Ahmad, a middle-aged man who owned a currency exchange shop in Raqqa’s al-Mansour street before fleeing to Manbij, favors the SDF. “Under the FSA, I couldn’t keep my shop open, fearing looting for any reason. Under ISIS, businesses like mine thrived as they protected our properties. You could come to my shop with a pocket filled with $100,000; you wouldn’t bother about safety,” he said. “Now under SDF, it is just as safe, with the exception that we don’t have to pay zakat,” he added, referring to the obligation in Islam to give alms.

The SDF governance is widely seen by Arabs as a restoration of the pre-revolution Assad regime — only now with Kurds on the top, replacing Alawites. “Kurds are just like the regime,” said Ahmad. “There are individuals in charge who happen to be persons of integrity, but sometimes you couldn’t go on without bribery or connections. But of course they are still far better than ISIS or the others.”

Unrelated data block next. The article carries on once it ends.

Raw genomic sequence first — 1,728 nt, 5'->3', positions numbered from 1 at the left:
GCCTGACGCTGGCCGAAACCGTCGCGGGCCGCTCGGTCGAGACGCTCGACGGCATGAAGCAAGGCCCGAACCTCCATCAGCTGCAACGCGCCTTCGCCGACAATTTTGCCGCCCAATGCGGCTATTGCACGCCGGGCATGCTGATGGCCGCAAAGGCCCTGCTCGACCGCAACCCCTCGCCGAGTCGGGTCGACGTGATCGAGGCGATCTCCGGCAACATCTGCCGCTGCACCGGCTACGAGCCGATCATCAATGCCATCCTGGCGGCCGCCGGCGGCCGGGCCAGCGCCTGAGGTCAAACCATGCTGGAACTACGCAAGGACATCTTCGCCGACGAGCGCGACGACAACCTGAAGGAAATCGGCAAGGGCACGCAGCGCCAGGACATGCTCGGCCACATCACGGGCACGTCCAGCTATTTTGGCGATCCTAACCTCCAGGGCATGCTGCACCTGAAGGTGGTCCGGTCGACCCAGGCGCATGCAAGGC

The years of war have shifted some Raqqans’ views on what they want for their lives, and for their city. For some, simple survival has become the only goal after years of jihadi maniacs on the ground and roaring jets in the sky. A “Manbij solution” may be the best short-term option available for Raqqa — that is, if the city survives obliteration.

“We are seeing frightening footage of destruction coming from Raqqa,” said Abu Merei, an old man who left his house in Raqqa’s al-Noor street. “If only they [Islamic State fighters] withdraw soon. Our hope is that we return to our houses and find them still standing. I don’t care who’s going to rule.”
hidden  SDF  Aleppo  Rojava  localGovt  ISIS  lawlessness  Raqqa  discrimination  IDPs 
yesterday by elizrael
A Pedigree of Terror: The Myth of the Ba’athist Influence in the Islamic State Movement | Whiteside | Perspectives on Terrorism, 2017